Alan Catlin
Drunk and Disorderly

Selected Poems (1978-2000)
Paperback Edition
ISBN 1-886350-83-3
180 pages

--His first full length book chosen from 28 different chapbooks--

An Introduction to Drunk and Disorderly from the Editor

I first read Alan Catlin's Joyce in Hades when I was a kid, 13 years at best, borrowing his books from the Schenectady Public Library in upstate New York. The book is utterly depressing and fascinating in its original format, much of the prose abuts large scale photos of buildings iced over and left to ruin, snowy graveyards, statues, and asylums, which are all covered with decayed sootish snow. I could relate to the book as a futuristic version of Schenectady, perhaps too well, as I adroitly witnessed our fine city close down, the jobs move to Mexico, and watched our area reach a 20% unemployment rate by the time I graduated high school. These were photos of the graveyard we started to escape to as our familes became homebound for more time than ever before, of the statues that reminded us of our past prosperity, of the solidly frozen house we rightly predicted when my next door neighbors disappeared one day, abandoning their two story structure and two cats to a bank foreclosure. Catlin deals with reality, however grim; therefore, mentioning the backdrop to these poems might be useful.

This first full-length collection in a substantial edition is designed to clarify the breadth and importance of this diversely voiced poet, remininscent of Robert Browning, but only in his width of tone change. Catlin has unfortunately been saddled with the moniker of being a "bar poet," and while this statement is true insofar as his profession as a bartender, combined with his largest circulation collections containing drinking references, his other publications as a poet are entirely different. Watch these poems carefully, note how variously they change, from heavy references to literature, to bar poems in plain speech; the breadth of this collection is where Catlin's magic is contained. Extending beyond the simple label of bar poet, Catlin's structure ranges from poems to prose, from short lines dripping down the page to a Whitmanesque cadence. As well, the subject material changes rapidly, from bar room brawls to orchestral intimations, to flinging forth Lorca into a poetic world different from his original mechanized entity or Cavafy's Alexandria. Catlin writes as variously as possible. He truly "does the police in different voices." In an age where the gossamer-like loftiness of "finding your voice" is supposed to be important, these poems flip the bird.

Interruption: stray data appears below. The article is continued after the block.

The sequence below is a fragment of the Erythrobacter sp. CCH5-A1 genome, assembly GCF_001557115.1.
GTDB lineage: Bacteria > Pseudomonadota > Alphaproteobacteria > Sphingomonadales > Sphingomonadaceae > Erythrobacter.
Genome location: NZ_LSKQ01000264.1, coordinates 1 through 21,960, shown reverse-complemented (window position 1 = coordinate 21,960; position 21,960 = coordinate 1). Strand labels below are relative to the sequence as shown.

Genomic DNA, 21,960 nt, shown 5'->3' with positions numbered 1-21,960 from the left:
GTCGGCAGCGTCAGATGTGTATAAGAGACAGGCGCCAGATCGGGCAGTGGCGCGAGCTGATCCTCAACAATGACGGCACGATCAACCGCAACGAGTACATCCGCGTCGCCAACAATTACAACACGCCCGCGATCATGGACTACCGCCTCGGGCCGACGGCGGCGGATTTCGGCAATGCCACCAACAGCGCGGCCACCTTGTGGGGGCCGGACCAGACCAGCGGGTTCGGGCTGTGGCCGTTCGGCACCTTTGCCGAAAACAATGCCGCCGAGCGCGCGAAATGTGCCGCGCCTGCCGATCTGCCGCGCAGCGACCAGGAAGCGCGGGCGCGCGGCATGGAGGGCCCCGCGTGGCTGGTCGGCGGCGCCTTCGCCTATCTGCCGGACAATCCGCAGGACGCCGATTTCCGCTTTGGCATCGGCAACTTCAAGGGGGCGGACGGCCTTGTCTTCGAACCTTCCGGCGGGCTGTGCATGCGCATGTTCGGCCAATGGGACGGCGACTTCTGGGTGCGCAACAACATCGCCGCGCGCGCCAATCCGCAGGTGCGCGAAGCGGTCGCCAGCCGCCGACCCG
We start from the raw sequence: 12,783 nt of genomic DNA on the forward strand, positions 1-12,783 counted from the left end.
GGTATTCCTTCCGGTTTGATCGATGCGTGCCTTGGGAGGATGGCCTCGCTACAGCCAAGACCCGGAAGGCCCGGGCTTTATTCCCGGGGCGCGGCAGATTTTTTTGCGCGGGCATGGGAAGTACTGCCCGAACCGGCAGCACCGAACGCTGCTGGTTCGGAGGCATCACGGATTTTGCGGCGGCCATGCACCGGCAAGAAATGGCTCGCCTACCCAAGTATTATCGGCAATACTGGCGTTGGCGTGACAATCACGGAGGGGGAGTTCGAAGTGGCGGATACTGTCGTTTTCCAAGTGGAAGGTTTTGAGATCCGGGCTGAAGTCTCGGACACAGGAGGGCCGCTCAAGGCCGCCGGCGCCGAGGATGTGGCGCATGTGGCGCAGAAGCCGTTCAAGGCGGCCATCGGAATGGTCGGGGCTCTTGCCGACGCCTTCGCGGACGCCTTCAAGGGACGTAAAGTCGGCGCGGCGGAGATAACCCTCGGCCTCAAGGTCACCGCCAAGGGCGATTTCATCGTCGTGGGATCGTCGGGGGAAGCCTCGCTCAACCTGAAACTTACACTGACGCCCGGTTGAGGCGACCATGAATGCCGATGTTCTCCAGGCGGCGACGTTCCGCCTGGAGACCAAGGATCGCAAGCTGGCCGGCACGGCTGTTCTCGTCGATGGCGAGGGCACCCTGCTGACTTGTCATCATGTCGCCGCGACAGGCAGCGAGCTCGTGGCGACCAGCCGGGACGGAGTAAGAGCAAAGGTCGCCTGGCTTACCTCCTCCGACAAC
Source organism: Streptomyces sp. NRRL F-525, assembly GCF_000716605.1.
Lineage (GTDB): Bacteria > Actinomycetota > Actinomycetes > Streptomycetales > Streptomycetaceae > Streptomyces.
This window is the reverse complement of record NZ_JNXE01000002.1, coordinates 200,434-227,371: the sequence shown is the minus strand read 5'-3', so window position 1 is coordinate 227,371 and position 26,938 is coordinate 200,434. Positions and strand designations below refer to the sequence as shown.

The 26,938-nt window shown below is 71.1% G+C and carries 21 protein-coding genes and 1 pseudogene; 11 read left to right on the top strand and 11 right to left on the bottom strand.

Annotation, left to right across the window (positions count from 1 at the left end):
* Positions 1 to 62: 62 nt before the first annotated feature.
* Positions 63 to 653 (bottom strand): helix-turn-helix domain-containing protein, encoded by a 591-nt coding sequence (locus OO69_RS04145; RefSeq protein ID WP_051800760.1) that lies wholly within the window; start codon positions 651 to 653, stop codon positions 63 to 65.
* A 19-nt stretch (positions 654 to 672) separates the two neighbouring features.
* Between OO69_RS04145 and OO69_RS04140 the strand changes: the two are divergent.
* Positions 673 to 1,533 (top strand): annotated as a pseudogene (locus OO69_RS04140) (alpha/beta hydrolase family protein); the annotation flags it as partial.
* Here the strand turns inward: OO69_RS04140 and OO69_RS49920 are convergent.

And yet, as with any good bartender, and I have seen him work, Catlin's a listener, in the active sense; he hears that which is important in the voice, records the details, then reports the evidence. But there is an additional element, a cautious measure creeping through most of these poems. At any moment these poems might turn on you, tear you apart, throw you out of the saloon or force you to eat a pickled dyed red vienna sausage. Be careless as a reader elsewhere; in short, be mindful, you might feel something.

These poems were chosen over many months of work where I would read a few chapbooks, call Alan, tell him my favorites, he would state his, then we worked out a general list. As the reading time reached a close and a clearer idea of the book length we were striving toward appeared, some more material was added and subtracted.

Drunk and Disorderly was created because Catlin had over fifty chapbooks published without a single book length collection contributing to American Literature. With this collection I hope to show how Alan Catlin has been, and continues to be, an important poet whose work is deserving of ready availablity.

--David Baratier

A single Catlin poem can be depended on for a quick fix, a little buzz of realization achieved without working out cryptograms or chasing allusions through Bullfinch. However, most of the poems do a good deal more than provide this vital, flaring recognition of some kind of truth through metaphor or sharp observance, but provide a richly textured vehicle for the insight.

--Janet McCann

"With this generous selection of poetry, crowning more than twenty
years, we are offered an insight into Alan Catlin’s great talent and too, the
chance to marvel at its undiminished strength. He is a poet to be trusted,
writing from the heart and with honesty few poets today would chance. I am
honored to recommend Drunk and Disorderly. "

--Simon Perchik.

"Alan Catlin has a breadth of knowledge and range
of voice nothing short of amazing. One page it's Joyce
or Proust, the next drunken conventioneers, then
a small son afraid and awed by it all. Open this book
to any page: again and again you will find beneath
it all pumps a poet's heart full of compassion and
spit and truth."
--Gary Metras

Alan Catlin is a poet with immense staying power. Drunk and Disorderly is a selected poems covering more than 20 years and 26 collections in which he writes with dark perceptions ranging from a mentally ill mother, to Garcia Lorca, Shelley, Joyce, denizens of bars, Marianne Moore and much more. These poems are always skillfully composed and illuminated by the light of his intelligence and wit.

--Laurel Speer, Small Press